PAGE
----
And then we come back, and like Peter we want to stay.  We want to build buildings, and just stay here, with the glory of God shining; and resting in the traditions of our ancestors to build shrines to them.  But it’s good here!  And it is good here, and it has been good here.  We have seen something special, felt something holy, and sometimes we just want to sit down together and bask that in.

And it is good.  Jesus is always going up mountains, just like Moses kept going up mountains, because that’s where they found God.  That’s where God made promises to the people, and sometimes people remembered the promises we made to God.

But there’s always a crowd waiting at the bottom of the mountain.  The people are desperate, clamoring for the Divine words, for a healing touch.  For God to look upon them again.  For something they can’t quite describe, but which tugs at their hearts like a forgotten story.  And of course we’re there at the bottom of the mountain, sometimes, too – when we just can’t seem to make it all the way up into God’s presence, when the old answers don’t quite fit, when life feels so big and heavy that God must be impossibly far away.  We know how that goes, too.

No one ever told Peter, no, don’t build a house here on this mountaintop.  But as soon as the voice of God booms out in the cloud, Moses and Elijah are gone and it is back to business as usual – or as usual as it gets, with Jesus around.  The blinding specialness of the moment has passed, and no one needs to build tents for ancestors who have vanished.  So perhaps they could stay, but the gesture feels a little hollow.  And anyway, that Light that is the presence of God was never meant to be kept up and away in the holy places.  That Light is for all the people, and runs through all the people like a golden thread tying us back to our creator God.

So we can look around, in this holy place, rich in the knowledge of all we have seen and heard and felt, and learned of who our God is and who it is that walks among us.  And we could rest in this vision – yes, Moses was here and don’t you remember how he used to get all tongue-tied with those holy words; and Elijah too, he used to sit just there, and oh I loved to hear him sing – and know that our ancestors’ blessing is upon us and just stay and remember… but that moment is gone.  The blinding glory of that vision was just too brilliant to last very long.  We blink our eyes and wonder what it is that just happened, exactly, and with our hearts full of inexplicable God-ness there is nothing else to do but walk down that mountain.  Walking in silence, in reverence, because sometimes there just are no words.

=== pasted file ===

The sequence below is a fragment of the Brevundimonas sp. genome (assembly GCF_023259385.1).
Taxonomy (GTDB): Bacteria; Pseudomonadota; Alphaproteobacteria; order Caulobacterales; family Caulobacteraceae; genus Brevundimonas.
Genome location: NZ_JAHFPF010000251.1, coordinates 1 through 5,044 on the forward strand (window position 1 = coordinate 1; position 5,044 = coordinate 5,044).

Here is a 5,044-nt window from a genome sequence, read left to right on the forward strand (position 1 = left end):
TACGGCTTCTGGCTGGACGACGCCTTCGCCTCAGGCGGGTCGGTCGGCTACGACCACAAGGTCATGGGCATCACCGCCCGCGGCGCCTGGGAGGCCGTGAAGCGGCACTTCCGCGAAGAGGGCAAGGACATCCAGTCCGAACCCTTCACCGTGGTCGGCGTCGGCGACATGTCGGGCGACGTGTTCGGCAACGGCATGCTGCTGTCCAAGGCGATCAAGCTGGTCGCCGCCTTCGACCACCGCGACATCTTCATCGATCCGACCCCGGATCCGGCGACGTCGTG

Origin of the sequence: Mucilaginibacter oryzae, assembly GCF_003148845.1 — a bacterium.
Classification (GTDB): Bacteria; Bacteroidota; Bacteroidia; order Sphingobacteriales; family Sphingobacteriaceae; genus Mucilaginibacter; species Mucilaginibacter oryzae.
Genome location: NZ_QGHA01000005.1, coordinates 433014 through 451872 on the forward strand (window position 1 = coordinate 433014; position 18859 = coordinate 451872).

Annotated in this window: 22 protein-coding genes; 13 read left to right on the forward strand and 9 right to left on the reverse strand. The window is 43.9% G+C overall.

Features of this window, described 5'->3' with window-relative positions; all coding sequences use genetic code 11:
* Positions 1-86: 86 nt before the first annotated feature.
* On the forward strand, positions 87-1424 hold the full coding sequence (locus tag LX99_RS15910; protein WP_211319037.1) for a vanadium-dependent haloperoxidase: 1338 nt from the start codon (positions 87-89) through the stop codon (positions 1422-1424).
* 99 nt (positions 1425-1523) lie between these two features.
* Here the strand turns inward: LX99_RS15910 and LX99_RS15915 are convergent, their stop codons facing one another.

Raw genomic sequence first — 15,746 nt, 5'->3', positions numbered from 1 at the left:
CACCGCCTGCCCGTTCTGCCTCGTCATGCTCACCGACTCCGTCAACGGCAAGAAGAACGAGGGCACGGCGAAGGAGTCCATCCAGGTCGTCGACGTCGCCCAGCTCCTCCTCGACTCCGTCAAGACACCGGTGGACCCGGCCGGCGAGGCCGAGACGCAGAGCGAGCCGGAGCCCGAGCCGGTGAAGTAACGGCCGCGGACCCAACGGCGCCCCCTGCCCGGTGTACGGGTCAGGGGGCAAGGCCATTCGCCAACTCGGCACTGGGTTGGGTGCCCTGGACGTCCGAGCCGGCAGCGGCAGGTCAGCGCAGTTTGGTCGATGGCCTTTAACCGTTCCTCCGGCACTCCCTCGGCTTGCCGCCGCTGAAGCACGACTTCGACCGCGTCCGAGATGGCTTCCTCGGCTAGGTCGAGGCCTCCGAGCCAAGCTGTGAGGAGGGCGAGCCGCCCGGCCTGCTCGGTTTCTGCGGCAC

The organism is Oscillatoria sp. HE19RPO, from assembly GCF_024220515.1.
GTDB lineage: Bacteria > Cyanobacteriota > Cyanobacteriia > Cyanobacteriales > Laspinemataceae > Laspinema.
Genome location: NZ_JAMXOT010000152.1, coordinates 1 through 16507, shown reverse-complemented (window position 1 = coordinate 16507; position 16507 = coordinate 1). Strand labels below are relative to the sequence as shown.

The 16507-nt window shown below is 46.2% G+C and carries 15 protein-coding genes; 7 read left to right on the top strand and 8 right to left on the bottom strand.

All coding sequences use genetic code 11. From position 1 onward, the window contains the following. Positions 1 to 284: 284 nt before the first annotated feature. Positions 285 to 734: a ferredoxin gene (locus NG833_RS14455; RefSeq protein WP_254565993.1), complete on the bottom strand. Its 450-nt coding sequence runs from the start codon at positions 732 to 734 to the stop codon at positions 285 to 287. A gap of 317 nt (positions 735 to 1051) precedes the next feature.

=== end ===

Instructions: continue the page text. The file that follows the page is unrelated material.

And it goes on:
The crowds are waiting, and the loudest shouts are not demands to see our credentials, not interested in the visions of Moses and Elijah, but desperate cries for healing, for presence – for love.  Teacher, look upon my son.  Look upon him – with that face which glows with a mysterious something – be present with him and with us.  And it is then, only then, when everyone saw the greatness of God, and was astounded.

 * * *

We bear on us, within us, a great gift.  We have felt the presence of our God.  In countless different ways, at different times and places, and maybe that’s a very new thing or maybe it’s been years since we were knocked to our knees with the presence of the Almighty or maybe it’s no more than the faintest whisper underneath our consciousness.  Maybe we don’t even realize it, but it shows.

When we step out of our holy places, we are changed.  We walk down the mountain, and like Moses our faces will shine and they will know we have spoken with God.  With faces upturned, we look to each other longing to see one another, truly.  We search out the glow of something special, written on the faces of those around us, and we clasp hands and speak words of love.  And in that, God is glorified.  “The world was created in miracles.  Surely there are miracles yet to come.”


* The opening poem and the ending quotation are taken from Ann Weems’ poem “The Word of God.”